An aggressive new marketing campaign by a cable TV giant intends to resolve the billion dollar question “Which pay TV service delivers the highest quality HD picture?” But has the deck been stacked against the competition?
Comcast Takes Off The Gloves: Recently, Time Warner Cable won a court ruling that forced DirecTV to stop advertising its claim of offering “the best” HD picture. Now, Comcast Cable is jumping into the fray with a research-driven ad campaign that declares consumers actually prefer the HD picture quality provided by Comcast to that of its satellite rivals, DirecTV and Dish Network.
309 viewers – fairly evenly split between cable and satellite subscribers – participated in surveys in March at the Comcast Media Center in Denver, Colorado. They were asked to rate the pictures displayed on three identical TVs, showing live content from HBO-HD, ESPN-HD, Discovery HD, and local HD services from ABC, CBS and NBC. Obviously, they weren’t told which set was showing cable’s version, and which the satellite-delivered feeds.
About 20 percent of the group couldn’t make a quality distinction. But of the remaining group, 60.3 percent expressing a preference between Comcast and DirecTV chose Comcast, while 65.6 percent expressing a preference between Comcast and Dish Network chose Comcast.
DirecTV spokesman Robert Mercer was quick to question the methodology of the test , and so did we – without much useful response from Comcast and its test partners, research consulting organization Frank N. Magid Associations, the management and technology consulting company Accenture and the legal counsel of Loeb and Loeb.
We did find out that the test subjects spent all of ten minutes comparing the services. Pretty snap judgments. We also learned that the TV sets were periodically rotated to show the different feeds, just in case one of the sets was better adjusted than the others.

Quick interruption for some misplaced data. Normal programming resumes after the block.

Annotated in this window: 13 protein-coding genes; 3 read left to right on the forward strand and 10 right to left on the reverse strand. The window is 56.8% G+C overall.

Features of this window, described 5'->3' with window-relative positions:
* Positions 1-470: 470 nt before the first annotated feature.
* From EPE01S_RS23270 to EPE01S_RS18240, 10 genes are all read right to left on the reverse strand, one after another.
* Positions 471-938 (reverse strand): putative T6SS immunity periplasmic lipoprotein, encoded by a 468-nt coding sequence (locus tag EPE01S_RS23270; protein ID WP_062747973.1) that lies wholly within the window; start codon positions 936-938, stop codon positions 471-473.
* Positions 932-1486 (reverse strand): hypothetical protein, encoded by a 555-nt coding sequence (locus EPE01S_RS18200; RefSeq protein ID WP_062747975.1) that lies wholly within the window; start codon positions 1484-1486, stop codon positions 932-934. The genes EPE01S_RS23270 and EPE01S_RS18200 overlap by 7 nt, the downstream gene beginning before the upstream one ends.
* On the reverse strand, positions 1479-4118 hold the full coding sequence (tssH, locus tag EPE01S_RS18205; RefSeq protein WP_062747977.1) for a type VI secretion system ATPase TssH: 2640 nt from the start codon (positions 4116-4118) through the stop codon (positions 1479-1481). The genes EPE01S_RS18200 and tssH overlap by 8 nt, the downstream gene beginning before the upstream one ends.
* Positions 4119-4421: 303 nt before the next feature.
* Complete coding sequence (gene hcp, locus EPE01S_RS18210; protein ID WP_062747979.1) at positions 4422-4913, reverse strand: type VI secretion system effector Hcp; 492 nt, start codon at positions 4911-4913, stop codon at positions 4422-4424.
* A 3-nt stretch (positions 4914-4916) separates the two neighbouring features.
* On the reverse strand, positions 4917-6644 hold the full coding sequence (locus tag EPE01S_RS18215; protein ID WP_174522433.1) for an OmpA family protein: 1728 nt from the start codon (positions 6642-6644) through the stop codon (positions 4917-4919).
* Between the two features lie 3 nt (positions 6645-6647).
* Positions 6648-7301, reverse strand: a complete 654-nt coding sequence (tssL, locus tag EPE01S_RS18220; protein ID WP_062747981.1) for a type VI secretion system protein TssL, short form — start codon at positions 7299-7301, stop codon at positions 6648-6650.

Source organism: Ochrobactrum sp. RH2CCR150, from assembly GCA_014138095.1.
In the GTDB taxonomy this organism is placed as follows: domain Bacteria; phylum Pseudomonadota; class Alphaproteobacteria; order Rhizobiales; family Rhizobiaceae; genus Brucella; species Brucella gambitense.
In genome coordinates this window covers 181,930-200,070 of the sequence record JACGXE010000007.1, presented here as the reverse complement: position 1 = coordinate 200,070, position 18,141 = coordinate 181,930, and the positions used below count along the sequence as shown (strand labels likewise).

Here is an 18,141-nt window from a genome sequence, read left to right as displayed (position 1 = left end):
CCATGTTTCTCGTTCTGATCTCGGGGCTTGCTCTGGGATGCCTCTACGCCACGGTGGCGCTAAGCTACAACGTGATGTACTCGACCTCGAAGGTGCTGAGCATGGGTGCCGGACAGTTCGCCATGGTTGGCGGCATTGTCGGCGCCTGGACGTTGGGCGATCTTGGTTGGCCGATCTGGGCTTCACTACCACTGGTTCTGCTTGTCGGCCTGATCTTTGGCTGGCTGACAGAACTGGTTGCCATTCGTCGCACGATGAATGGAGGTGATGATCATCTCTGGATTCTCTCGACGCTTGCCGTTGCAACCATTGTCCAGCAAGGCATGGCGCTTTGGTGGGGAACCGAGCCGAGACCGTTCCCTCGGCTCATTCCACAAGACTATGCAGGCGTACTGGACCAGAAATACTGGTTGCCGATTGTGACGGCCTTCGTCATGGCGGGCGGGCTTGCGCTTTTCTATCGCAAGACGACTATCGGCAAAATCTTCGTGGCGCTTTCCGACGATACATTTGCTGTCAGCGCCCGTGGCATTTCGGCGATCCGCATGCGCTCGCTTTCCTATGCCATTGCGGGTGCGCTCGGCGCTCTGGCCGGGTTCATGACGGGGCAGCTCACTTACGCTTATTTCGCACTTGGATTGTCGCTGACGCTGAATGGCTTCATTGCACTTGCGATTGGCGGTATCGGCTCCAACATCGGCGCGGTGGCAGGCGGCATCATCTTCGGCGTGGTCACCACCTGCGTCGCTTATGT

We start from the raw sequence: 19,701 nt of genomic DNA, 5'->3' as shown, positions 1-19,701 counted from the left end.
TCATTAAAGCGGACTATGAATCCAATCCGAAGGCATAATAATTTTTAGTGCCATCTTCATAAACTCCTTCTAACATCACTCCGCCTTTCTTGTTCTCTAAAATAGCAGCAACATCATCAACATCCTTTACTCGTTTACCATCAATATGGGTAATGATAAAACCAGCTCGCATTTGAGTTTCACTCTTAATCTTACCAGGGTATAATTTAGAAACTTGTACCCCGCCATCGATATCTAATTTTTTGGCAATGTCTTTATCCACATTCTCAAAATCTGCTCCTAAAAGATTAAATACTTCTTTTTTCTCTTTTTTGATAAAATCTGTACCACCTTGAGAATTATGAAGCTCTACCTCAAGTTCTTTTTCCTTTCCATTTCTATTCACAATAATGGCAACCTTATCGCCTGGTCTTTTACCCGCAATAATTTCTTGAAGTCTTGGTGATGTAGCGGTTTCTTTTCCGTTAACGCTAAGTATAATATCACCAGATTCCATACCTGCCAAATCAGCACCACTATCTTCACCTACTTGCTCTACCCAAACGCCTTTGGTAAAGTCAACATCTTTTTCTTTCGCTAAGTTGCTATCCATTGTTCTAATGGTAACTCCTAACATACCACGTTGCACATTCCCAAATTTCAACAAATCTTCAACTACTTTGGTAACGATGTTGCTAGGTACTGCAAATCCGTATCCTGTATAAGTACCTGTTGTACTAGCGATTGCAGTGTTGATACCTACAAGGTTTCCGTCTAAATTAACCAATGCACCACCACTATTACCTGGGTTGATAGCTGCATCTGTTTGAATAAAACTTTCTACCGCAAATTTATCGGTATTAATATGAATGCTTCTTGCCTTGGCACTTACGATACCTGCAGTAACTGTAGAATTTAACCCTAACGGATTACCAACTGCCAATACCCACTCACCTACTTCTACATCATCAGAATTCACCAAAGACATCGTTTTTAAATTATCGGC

But for “competitive and other reasons,” Comcast pr guy Gabriel Weissman could not respond to other questions we posed. Namely – what type, screen size, brand and model of displays were used in the test, how was the output signal set for the respective boxes – 720p versus 1080i – and, most importantly, what was the nature of the connection between the boxes and the sets – component or HDMI.
From personal experience, this techie knows that today’s DirecTV and Dish HD boxes put out a sharper and more vivid picture with a pure digital domain HDMI connection than the boxes do when connected to a TV set via component cable link-ups – which output a converted, analog signal. Some first generation Comcast HD boxes installed in America’s homes only offer high def linkup via component jacks, while current models offer the option of component or DVI – which is the same digital video signal as you get with HDMI, but without a piggybacking digital audio stream. So if the guys who produced this test decided to hook up all three systems via component video and separate audio cabling under the premise of making all things “equal,” then Comcast was essentially cutting off the competition at the ankles. DirecTV and Dish could not put their best foot forward.
Also, there’s no indication whether those six HDTV channels used in the test were worked equally, or if some were favored. Truth is, Dish’s handful of local HD feeds in my market do look a mite soft around the edges, while its thirty-one national feeds pretty much all look terrific. And despite software upgrades, DirecTV ‘s local HD channels still hiccup on occasion. Conversely, cable renderings of local HD stations are at a distinct advantage. These signals don’t travel thousands of miles and jump through nearly as many technical hoops as the satellite renderings of local HDs. So if local HD feeds were the channels that the survey subjects saw 50 percent (or more) of the time, one could argue that slanted the results in cable’s favor disproportionately .
Despite my discomfort with the methodology, I’m thrilled that Comcast is pushing the “picture quality” issue in its HD advertising. This is a terrific way to raise public awareness about high def. And the campaign will force all service providers to rise to the occasion, to be on their best technical behavior.